There has been a lot of discussion recently about the effect fake Twitter accounts have on brands trying to keep track of social media engagement. A recent tweet spam attack offers an instructive example.
On the morning of October 1, the delegates attending the Strata Conference in London started to notice that a considerable number of spam tweets were being sent using the #strataconf hashtag. Using a tool developed by Bloom Agency, with data from DataSift, an analysis has been done that sheds light on the spam attack directed at the conference.
The following diagram shows a snapshot of the Twitter conversation after a few tweets had been received containing the #strataconf hashtag. Each red or blue line represents a connection between two Twitter accounts and shows how information flowed as a result of the tweet being sent. By 11 a.m., individual communities had started to emerge that were talking to each other about the conference, and these can clearly be seen in the diagram.
The diagram below shows a further visualisation, this time after 30 minutes of listening to the conversation. In an organic conversation, developing of its own accord, you would expect to see lots of random connections and a number of communities spread across the network.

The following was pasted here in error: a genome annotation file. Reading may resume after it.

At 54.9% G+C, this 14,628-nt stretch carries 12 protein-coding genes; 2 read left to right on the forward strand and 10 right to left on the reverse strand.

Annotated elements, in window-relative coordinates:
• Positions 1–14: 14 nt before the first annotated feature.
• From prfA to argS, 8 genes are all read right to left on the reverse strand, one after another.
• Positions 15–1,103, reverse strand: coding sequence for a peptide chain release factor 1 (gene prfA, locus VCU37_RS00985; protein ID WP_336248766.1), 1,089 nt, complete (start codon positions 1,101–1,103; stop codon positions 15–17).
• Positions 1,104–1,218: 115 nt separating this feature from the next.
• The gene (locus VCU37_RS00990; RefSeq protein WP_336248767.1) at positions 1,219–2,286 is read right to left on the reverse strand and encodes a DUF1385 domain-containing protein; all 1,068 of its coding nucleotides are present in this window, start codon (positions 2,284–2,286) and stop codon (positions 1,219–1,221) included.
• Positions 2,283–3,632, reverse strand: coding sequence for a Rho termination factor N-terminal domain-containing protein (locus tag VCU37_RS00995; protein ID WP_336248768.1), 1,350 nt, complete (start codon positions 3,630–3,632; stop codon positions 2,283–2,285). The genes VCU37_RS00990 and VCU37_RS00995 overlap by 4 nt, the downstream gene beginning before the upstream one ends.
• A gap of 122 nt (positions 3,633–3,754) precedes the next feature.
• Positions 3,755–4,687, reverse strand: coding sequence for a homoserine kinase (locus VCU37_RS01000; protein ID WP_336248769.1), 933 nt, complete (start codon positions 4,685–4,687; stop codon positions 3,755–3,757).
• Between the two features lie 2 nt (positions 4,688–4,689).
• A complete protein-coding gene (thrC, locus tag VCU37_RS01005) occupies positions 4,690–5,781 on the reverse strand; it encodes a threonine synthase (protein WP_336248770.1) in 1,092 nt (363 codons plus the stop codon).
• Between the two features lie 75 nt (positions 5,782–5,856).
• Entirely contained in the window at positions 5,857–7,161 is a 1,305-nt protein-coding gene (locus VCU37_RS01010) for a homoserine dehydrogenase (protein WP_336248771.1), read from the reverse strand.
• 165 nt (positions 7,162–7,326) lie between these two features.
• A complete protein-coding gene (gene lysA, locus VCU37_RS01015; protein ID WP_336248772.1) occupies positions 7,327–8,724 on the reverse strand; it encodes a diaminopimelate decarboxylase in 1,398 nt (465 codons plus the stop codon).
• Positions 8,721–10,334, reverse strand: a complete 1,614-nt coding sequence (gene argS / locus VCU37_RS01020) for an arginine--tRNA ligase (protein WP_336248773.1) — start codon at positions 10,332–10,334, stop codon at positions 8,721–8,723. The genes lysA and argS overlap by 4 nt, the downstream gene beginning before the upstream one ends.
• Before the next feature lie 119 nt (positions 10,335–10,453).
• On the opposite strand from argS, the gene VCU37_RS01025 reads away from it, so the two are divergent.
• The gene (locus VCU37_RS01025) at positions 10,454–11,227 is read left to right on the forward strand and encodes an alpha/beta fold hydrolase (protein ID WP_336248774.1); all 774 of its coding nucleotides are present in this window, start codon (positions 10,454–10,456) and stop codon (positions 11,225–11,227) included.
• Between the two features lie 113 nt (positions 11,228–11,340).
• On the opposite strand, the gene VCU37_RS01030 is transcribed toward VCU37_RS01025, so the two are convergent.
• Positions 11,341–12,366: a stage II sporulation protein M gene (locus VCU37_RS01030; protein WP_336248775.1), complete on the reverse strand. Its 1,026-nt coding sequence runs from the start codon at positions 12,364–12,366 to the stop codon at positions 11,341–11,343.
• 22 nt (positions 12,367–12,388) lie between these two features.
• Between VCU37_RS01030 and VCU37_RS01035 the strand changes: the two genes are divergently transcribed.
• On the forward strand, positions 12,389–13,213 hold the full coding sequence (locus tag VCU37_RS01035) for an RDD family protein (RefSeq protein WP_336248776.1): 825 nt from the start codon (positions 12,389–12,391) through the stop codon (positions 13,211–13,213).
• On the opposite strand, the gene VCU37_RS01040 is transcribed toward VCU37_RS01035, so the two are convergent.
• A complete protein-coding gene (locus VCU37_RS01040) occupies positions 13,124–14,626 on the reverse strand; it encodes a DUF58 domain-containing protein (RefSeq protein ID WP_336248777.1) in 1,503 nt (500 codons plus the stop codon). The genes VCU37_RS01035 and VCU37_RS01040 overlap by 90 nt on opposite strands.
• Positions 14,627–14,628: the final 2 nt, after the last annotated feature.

If we zoom into the network to seek out the spammers the tool has identified, we start to see some different patterns, as shown in the diagram below.
The spammers are not involved in the conversation, but exist on the fringe of the conversation. They aren’t able to get a message directly to the people tweeting about #strataconf, as those accounts don’t follow the spammers, but by putting #strataconf at the beginning of their tweet, the clear intention is that those searching for tweets about the conference will pick up on their content.
If we pull out just those accounts we identify as spammers, we see a far-from-random pattern emerging. These patterns are well known to the researchers at Bloom Agency and are used to train the tool to identify and spot potential spammers. The spammers’ network is too highly organised and shows too much structure. There isn’t enough randomness in this network: it has clearly been generated for a purpose, and likely by a computer.
By identifying spamming accounts through how much structure they bring to the network, the tool can produce a list of true influencers or a list of true followers, rather than including a list of fake accounts.
For example, at 11:15 on the Monday morning during the conference, a tweet from @MarieBoyd14 was flagged as suspicious. It said:
“#strataconf Can not believe I ran across this kind of http://t.co/79fGWudr”
If you search for @MarieBoyd14 right now, you’ll find the account has been suspended. The account was seemingly suspended within minutes of posting the tweet.
The same shortened URL was posted six times in quick succession, between 11:15:43 and 11:17, before the account was suspended.
The first tweet picked up here, at 11:15:43, was shown as the user’s 78th tweet: the account had not been active for very long. By the time the sixth tweet featuring this shortened URL was observed, the tweet count was up to 93. Even the most prolific of conference tweeters couldn’t manage 15 tweets in less than two minutes, unless their finger got stuck on the “tweet” button.